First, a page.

It sounds a little morbid, but have you ever stopped to think what happen to all your domains if you dropped down dead today? When you consider the potential worth of your portfolio, it is worth making provisions for the protection of your domains in the event that you suddenly buy a farm in the sky. Here are 4 easy things you can do today to start protecting your online real estate and ensure your heirs get the most from your investments.
1. Create An Information Spreadsheet
Create a spreadsheet that details all your domains and their renewal dates. Keep the list updated with an approximate market value; the last thing you want is to pop your clogs and your partner or kids to sell your prize domains for peanuts. So leave a guide price in the sheet that you update regularly as market conditions shift.
Make a separate sheet with your login details for domain accounts, email accounts, any hosting accounts on developed domains and your parking accounts etc. Make sure you update this data as and when you change your passwords or open up new accounts.
Both these sheets should be locked with a password to prevent fraud. Write the password down in a phonebook or other place of your choice and notify your family of its location.
2. Include Domains In Your Will
Who will you leave your domains to? Maybe your kids or partner? Maybe you’ll divvy up the portfolio and leave different domains to different relatives and friends based on value or interest. Domains are financial assets, and therefore you must include them in your Will. Don’t leave people to squabble over what to do with your domains. Write domains into your Will today.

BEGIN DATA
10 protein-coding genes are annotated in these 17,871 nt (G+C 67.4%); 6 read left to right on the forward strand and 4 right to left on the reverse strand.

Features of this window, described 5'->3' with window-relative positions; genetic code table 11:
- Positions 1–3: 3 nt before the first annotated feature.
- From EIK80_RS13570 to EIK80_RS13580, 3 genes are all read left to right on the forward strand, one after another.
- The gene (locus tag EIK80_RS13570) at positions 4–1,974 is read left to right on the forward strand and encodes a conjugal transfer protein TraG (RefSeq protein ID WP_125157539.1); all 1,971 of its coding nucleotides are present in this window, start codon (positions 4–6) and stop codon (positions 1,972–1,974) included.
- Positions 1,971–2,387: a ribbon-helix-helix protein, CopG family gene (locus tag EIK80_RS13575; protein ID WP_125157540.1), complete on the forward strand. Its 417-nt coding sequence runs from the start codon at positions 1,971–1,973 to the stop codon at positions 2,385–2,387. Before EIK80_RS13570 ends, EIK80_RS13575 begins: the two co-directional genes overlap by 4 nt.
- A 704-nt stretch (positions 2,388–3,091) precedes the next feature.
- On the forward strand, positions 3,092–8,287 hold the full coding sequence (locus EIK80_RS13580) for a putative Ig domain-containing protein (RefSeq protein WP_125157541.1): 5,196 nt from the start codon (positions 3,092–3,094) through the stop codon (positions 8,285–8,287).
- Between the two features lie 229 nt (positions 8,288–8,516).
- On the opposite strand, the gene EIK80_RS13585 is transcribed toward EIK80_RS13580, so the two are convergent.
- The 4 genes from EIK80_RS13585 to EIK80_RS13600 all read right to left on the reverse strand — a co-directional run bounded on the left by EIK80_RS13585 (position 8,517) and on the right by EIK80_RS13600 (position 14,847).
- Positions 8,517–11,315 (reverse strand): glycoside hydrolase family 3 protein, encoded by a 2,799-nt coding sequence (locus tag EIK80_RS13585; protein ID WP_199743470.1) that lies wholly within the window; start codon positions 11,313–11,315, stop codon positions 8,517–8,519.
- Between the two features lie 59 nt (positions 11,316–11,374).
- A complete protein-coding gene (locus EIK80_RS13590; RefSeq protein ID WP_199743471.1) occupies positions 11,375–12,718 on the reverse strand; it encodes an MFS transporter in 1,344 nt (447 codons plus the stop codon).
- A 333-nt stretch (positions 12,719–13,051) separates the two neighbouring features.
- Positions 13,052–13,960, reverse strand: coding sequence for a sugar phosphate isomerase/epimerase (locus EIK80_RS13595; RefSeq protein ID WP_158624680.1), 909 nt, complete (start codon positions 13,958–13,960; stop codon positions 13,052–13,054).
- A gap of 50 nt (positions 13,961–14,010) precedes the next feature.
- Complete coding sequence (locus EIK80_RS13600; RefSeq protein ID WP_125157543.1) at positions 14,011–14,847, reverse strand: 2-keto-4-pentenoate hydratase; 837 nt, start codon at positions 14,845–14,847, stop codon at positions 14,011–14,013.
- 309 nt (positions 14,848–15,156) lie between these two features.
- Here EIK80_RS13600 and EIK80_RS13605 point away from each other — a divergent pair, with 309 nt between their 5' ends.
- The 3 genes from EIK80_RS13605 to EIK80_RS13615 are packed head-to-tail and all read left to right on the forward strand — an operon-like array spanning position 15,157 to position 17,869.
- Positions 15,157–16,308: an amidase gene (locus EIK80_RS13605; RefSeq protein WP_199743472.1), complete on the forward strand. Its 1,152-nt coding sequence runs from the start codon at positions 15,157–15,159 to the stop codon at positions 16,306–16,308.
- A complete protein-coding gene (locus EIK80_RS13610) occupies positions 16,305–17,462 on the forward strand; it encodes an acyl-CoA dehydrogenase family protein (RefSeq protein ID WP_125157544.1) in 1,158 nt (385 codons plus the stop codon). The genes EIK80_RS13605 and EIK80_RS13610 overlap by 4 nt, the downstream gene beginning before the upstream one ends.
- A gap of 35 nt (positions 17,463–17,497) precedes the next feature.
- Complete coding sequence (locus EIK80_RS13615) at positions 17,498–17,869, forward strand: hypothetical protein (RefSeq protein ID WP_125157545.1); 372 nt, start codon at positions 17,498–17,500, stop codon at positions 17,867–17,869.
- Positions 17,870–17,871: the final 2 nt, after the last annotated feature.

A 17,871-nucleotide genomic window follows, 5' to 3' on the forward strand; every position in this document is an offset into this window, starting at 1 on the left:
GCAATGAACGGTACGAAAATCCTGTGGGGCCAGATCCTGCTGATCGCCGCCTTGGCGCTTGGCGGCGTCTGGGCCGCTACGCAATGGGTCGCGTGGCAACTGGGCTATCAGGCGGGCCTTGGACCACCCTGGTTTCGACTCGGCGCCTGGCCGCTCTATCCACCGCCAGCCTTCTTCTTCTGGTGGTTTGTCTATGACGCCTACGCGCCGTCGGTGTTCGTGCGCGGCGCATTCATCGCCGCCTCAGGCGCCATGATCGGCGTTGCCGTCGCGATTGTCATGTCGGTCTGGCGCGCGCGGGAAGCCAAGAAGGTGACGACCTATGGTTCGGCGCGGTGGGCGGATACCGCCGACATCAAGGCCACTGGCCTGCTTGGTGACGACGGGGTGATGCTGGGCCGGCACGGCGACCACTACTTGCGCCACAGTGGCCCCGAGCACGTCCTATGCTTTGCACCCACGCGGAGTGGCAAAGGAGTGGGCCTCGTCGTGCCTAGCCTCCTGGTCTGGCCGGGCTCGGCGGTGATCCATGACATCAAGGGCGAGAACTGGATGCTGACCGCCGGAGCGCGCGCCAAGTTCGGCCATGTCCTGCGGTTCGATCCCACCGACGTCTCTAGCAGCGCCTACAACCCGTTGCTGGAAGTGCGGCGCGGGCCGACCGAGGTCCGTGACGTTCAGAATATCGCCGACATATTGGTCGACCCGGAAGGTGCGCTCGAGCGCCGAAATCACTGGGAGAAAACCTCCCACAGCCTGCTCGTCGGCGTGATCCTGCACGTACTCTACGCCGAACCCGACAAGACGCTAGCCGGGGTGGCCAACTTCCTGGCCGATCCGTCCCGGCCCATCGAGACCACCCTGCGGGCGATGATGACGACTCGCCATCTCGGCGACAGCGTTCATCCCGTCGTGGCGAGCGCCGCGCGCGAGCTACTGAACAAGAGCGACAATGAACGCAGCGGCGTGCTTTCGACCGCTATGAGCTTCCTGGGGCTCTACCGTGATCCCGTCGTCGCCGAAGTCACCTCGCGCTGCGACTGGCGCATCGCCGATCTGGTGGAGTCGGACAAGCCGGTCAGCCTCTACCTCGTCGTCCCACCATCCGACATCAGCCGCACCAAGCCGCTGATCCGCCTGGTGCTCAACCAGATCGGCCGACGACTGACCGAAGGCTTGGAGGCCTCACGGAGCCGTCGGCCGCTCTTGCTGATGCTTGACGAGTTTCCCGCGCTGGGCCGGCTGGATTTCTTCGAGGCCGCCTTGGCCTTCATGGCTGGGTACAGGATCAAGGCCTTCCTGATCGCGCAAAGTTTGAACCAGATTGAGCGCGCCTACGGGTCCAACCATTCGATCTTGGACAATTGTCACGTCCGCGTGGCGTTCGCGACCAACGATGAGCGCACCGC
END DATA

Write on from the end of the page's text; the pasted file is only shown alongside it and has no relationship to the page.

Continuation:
3. Arrange A Family Briefing
Domaining, website flipping, affiliate marketing and other online money making endeavors may seem like everyday business to you, but if you’re like the majority it is likely that your family have little knowledge of what you actually do. Therefore, if you suddenly closed your life account your family wouldn’t know where to start and how to proceed in sorting out your domaining affairs. Divise a small presentation in PowerPoint that explains the basics of domaining in approximately ten slides. Include information on selling domains and best practice to prevent fraud. Make it fun for the kids so they don’t fall asleep, a promise a reward for paying full attention. This will at the very least give your family some clue as to what will need to be done in the event that you check out early.
4. Nominate A Family Helper
The likelihood is your family don’t know much about domaining; Sedo, parking revenue, auctions, renewal dates, etc, and even though you’ve given them the briefing set out in point 3, if you have a large portfolio it will be a tall task to manage in the event that you suddenly cash in your chips. In light of this, the sensible thing to do is to ask an “internet savvy” friend to oversee the sale or retention and general management of your domain affairs if you die. Choose a reliable, organized person who is already a trusted friend/member of the family, and preferably someone who has a working knowledge of the domaining industry.
Death happens to us all at some point, and you never know when the day might creep up on you. Many people avoid thinking about death because they don’t want to tempt fate, but for the sake of a day’s worth of planning, it’s a wholly positive thing to ensure your heirs reap the full benefits of your domain portfolio.